The Illinois Appellate Court has ruled in favor of a motorcycle rider who lost a leg in an accident and sought a $1 million judgment against Allstate Insurance Co. This decision might have gone differently for Allstate, but the insurer made several very serious errors in its handling of the case.
This case was reported in the Chicago Daily Law Bulletin.
The accident occurred on June 30, 2006, when the driver, E.H., allegedly drove a truck through a stop sign and smashed into the side of a motorcycle driven by S.K., whose leg later had to be amputated. The truck was owned by a third party, L.S.
Allstate insured the truck under a liability policy that provided up to $100,000 for the accident and the driver. The only other liability coverage for the accident was a $50,000 policy that E.H. purchased from Mercury Insurance Co.
Allstate apparently made several errors in handling this accident and claim. Allstate’s first mistake was using the wrong address when corresponding to E.H., even though the recorded statement given to an Allstate adjuster on July 14, 2006, included his current address. Allstate reportedly failed to discover its error until March 2008.
The second mistake was in negotiating a release that covered only Allstate’s named insured — L.S., who was the truck owner — without notifying E.H., who was the driver.
As recounted by the Illinois Appellate Court, the plaintiff’s attorney threatened to sue the truck owner and go after her personal assets, including restaurants she owned. In November 2006, Allstate offered to settle by paying its policy limit, and it forwarded a release that included E.H. But the plaintiff’s attorney reportedly asked Allstate to exclude E.H. from the release, and Allstate complied.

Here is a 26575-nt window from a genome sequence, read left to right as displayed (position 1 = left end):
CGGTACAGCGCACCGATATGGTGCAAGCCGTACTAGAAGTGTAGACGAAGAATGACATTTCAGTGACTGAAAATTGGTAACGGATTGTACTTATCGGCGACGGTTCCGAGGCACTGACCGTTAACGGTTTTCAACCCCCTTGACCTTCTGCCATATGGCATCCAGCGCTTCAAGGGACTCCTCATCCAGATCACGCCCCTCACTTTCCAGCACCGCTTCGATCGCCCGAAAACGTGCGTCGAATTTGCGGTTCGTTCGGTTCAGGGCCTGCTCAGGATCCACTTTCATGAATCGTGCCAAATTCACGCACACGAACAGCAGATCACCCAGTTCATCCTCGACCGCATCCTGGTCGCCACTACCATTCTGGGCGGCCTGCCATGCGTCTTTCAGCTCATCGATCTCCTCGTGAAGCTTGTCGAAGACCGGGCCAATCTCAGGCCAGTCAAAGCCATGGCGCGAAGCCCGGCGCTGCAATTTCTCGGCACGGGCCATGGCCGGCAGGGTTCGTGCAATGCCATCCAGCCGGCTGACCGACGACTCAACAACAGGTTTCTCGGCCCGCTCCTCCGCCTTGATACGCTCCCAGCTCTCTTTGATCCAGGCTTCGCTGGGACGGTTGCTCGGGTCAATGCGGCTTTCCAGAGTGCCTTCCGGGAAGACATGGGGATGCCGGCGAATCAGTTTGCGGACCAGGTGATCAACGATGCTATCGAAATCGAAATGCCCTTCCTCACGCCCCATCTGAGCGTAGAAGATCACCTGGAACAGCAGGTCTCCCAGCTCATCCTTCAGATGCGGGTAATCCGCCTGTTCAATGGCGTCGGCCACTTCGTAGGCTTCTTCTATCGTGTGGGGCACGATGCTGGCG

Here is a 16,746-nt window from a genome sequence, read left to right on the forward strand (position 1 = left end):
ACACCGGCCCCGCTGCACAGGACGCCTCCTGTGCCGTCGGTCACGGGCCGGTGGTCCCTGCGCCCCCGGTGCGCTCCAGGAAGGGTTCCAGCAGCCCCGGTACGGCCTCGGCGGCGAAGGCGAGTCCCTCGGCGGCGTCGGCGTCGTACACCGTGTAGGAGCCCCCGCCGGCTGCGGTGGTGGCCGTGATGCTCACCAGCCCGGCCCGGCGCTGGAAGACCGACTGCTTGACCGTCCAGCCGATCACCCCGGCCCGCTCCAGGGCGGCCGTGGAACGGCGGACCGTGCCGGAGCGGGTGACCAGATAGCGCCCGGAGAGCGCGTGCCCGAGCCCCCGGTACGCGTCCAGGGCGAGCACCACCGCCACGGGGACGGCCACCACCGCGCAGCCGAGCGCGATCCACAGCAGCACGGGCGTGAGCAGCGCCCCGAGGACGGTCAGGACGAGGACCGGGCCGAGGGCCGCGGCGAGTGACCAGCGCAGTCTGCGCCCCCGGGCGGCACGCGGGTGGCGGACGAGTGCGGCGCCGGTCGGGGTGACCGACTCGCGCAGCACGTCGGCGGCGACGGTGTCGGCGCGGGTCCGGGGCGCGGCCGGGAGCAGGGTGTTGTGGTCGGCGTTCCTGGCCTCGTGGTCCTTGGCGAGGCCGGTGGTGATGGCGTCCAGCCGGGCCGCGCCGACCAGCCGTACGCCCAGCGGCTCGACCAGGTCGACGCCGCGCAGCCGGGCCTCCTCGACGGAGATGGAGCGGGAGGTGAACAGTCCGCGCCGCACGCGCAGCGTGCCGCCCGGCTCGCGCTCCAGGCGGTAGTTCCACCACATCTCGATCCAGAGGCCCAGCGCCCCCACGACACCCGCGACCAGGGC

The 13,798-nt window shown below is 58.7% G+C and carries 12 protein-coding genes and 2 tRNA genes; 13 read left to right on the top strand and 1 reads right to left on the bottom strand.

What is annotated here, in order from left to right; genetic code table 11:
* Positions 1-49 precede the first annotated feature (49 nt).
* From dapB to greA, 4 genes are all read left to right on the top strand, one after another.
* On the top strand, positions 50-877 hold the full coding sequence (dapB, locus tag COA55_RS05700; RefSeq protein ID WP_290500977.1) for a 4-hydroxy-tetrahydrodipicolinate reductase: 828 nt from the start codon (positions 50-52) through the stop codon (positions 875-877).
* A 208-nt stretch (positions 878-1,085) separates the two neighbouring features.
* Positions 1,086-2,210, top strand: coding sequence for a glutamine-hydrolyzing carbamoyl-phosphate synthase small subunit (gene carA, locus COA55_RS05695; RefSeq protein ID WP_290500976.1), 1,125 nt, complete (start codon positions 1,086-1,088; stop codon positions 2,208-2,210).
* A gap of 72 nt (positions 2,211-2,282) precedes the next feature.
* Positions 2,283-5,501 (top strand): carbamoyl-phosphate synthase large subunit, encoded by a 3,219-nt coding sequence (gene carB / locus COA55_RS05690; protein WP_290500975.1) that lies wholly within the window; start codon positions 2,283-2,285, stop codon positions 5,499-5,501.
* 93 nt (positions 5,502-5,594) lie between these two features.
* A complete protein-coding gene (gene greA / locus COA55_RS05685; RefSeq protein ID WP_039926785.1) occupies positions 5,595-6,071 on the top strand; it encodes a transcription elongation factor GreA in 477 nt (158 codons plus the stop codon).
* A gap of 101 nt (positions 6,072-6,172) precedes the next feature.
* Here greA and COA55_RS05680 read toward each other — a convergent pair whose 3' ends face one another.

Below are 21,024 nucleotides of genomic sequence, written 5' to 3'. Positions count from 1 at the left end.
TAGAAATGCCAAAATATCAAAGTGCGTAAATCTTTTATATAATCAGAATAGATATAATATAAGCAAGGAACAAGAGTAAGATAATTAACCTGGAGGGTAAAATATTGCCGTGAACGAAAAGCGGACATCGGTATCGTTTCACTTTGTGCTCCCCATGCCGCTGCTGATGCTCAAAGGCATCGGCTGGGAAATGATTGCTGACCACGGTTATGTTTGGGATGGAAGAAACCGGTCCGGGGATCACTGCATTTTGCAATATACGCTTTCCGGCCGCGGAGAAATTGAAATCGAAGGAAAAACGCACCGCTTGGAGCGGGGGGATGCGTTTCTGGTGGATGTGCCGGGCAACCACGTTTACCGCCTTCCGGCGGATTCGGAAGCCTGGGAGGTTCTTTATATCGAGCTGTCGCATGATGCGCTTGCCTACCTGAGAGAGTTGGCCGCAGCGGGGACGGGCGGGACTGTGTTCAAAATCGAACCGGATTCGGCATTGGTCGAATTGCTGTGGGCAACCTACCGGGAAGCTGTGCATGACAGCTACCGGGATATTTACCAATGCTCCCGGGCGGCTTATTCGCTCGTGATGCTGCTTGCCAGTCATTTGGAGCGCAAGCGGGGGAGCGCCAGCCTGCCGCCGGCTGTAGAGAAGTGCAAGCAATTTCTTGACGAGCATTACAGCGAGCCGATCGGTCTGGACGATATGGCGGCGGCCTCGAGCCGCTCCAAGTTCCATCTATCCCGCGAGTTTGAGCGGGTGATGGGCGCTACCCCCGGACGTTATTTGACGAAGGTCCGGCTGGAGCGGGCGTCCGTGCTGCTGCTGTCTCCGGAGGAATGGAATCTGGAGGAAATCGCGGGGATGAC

The victim in the motorcycle accident sued E.H. in February 2007, but Allstate — which knew about the suit — allegedly failed to notify him. Allstate didn’t provide E.H. with defense counsel until February 2009.
The tort case went to trial in November 2009, and the judgment was $1.275 million (after a setoff for the $100,000 settlement). To collect, S.K. negotiated an assignment of E.H.’s rights against Allstate and then sued the insurer for the excess judgment.
As part of its defense, Allstate argued that S.K.’s claim was barred because his attorney “induced” Allstate to negotiate a release that didn’t include E.H. The trial judge agreed and granted a defense request for summary judgment.
Reversing, the Illinois Appellate Court explained that S.K. was suing Allstate as E.H.’s assignee and “the issue of whether S.K. induced the release that omitted E.H. is irrelevant in the instant case. As assignee, S.K. is entitled to all of E.H.’s right, title or interest in the bad faith claim against Allstate.”
Kirk v. Allstate. 2012 IL App (5th) 100573 (May 22, 2012).
Kreisman Law Offices has been handling Illinois motorcycle accident cases for individuals and families for more than 36 years in and around Chicago, Cook County, and surrounding areas, including Grayslake, Dolton, Tinley Park, Chicago’s Bridgeport neighborhood, and Palatine, Ill.
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